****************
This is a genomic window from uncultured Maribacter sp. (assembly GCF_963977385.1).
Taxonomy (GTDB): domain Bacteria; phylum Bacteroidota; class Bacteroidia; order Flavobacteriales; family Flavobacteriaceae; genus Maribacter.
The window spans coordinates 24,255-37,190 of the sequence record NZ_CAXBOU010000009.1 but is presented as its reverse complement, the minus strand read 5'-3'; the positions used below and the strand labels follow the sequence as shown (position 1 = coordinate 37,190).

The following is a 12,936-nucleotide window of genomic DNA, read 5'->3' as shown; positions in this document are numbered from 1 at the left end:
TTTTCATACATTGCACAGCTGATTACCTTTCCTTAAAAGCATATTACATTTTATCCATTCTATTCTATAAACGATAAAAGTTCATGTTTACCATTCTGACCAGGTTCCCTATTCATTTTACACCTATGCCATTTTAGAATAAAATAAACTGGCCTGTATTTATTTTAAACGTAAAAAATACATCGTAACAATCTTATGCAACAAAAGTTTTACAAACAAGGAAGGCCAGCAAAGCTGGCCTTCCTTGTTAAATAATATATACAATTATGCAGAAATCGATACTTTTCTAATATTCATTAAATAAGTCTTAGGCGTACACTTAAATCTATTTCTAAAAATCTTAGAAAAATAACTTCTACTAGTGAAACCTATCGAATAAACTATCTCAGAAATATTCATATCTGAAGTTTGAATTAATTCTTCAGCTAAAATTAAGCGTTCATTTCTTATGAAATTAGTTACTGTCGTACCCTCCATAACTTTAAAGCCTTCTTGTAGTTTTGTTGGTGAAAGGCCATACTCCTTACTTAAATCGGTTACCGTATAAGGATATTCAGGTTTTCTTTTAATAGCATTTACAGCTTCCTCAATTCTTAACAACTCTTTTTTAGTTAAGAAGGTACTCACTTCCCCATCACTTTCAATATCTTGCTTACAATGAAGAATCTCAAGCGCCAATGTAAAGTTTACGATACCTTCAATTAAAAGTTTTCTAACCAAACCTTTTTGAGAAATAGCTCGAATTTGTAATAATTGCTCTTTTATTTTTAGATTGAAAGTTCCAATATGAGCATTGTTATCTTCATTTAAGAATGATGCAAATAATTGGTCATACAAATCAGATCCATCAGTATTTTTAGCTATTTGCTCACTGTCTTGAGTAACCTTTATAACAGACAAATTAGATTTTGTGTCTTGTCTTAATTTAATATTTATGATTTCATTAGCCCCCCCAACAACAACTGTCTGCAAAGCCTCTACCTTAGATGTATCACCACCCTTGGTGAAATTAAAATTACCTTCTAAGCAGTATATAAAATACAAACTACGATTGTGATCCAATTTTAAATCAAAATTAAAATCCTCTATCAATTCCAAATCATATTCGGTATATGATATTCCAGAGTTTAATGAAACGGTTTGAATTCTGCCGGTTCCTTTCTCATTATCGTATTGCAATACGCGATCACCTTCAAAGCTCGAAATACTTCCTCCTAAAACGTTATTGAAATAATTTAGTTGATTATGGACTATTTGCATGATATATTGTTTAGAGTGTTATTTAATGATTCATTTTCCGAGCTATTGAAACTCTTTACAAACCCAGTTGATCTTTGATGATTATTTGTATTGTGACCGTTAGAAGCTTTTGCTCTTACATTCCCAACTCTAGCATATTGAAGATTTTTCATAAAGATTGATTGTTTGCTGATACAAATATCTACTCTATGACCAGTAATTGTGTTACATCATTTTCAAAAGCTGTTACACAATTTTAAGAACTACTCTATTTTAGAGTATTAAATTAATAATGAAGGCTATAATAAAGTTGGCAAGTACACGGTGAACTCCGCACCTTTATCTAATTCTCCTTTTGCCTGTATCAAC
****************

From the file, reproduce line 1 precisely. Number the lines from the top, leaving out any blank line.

This is a genomic window from uncultured Maribacter sp. (assembly GCF_963977385.1).